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Why Do Spreadsheets Need Reviewing?

More than 90% of spreadsheets have at least one error; in some circumstances, just one mistake might invalidate all the data you’ve entered into the spreadsheet.

A spreadsheet review is a great way to help reduce the chances that various errors will appear in your spreadsheet. In a large spreadsheet with tens of thousands of cells containing formulas, it is impossible for a reviewer to test and validate every cell manually.

OAK can save you time with your review process. 

Here’s how we save you time reviewing a model

Spreadsheet Review FAQ

What are the different stages of a spreadsheet review?

Initial Review

The initial review takes place before data input. It considers the role of the spreadsheet and the key expected outputs. When conducting initial assessments, you should consider the intended application of the spreadsheet and understand if a spreadsheet is the best tool for data entry.

It is essential to pay attention and focus on critical aspects that could influence the results in this phase because some components could appear unimportant the first time you look at them but become substantial in the end. You should then take a risk assessment and determine the validity of the results.

Structural Review

Following the initial review, you need to assess the spreadsheet itself. The structural review aims to provide an overview of the entire spreadsheet without getting into the details; get a sense of the overall soundness of the workbook and the risks it holds.

The activities you carry out in this phase are crucial because they show whether the spreadsheet is structurally sound and provides the correct foundations for modelling.

OAK Summarize is an excellent tool for reviewing and interpreting a model; the initial reports give you a general understanding of the reasoning behind the spreadsheet’s structure, layout, and formulas.

Data Review

The data review is where you check the inputs within your spreadsheet against external documentation. It is essential during this phase that you don’t assume anything. It can also be a good point to test inputs to ensure there aren’t any substantial flaws that might indicate a more significant problem elsewhere.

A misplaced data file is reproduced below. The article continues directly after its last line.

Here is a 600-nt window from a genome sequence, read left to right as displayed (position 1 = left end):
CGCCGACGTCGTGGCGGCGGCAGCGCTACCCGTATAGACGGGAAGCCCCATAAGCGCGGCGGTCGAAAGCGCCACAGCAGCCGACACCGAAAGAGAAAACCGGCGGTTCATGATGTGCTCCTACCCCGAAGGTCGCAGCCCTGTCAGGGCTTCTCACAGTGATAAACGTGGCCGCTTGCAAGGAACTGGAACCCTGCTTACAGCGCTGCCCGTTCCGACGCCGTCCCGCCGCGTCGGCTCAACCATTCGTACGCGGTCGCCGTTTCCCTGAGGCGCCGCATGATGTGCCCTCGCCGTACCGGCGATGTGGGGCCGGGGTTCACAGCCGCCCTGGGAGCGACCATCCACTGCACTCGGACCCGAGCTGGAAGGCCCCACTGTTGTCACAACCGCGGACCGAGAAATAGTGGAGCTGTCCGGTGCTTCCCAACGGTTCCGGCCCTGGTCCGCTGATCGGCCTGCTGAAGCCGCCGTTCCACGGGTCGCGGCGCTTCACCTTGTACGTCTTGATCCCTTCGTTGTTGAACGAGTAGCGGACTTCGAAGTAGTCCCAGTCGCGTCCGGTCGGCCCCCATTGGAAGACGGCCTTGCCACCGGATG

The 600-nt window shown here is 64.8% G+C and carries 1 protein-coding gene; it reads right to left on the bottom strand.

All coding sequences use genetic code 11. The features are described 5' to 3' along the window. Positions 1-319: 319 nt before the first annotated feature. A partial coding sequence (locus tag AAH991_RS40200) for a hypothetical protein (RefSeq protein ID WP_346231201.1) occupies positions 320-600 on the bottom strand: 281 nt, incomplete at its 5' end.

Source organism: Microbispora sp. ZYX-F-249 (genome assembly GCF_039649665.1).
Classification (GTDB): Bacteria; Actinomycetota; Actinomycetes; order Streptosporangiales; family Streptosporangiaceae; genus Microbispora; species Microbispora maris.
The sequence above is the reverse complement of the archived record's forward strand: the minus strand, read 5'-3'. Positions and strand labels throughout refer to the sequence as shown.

Analytical Review

You must review the spreadsheet outputs separately to determine whether they appear correct.

It is best to focus on how logically sound your data is. Does it look sensible? Do the results look plausible? If necessary, add checks that raise a red alert in response to a ratio deviating from the intended range. Some organisations have an optimism bias to check that the builder hasn’t been overly optimistic.

Charts can help make conclusions in analytical reviews more understandable. They can point to places, like some cells inside the spreadsheet, that might require further research by allowing you to spot new correlations or series of tendencies that either confirm or refute your expectations.

Analysing charts at the row level instead of the whole level is a great way to show additional information. For instance, examining income and expenses can reveal more complexity than just looking at profit.

Detailed Review

When conducting a detailed spreadsheet review, you need to ensure the steps are proportionate to the context, scale and risk of the spreadsheet. The review can include thorough testing of the formulas within your spreadsheet and checking the design principles, such as external links.

To verify formulas, you can use our Formula Walker, which facilitates formula auditing and speeds up navigation.

What to do after a spreadsheet review?

After you have finished a review, you should make corrections, record your findings and send them to the appropriate parties involved.

Occasionally, you might have to carry out a new series of reviews on the spreadsheet. Spreadsheets used for budgets, management reporting, or strategy are likely to have a longer life cycle; as such, multiple changes may occur during their lifespan.

Therefore, following each review, we recommend you to:

  • Separate your findings from the source;
  • Set a password protocol for accessing the spreadsheet components like formula cells, sheets, and files;
  • Ensure the spreadsheets are accessible to view to at least a few people;
  • Include user instructions, so it is easy for anyone to start working on the spreadsheet;
  • Properly identify the data that needs to be updated to prevent legacy values from surviving; and
  • Use data validation to stop improper inputs. The location of these cells should be made obvious via special formatting.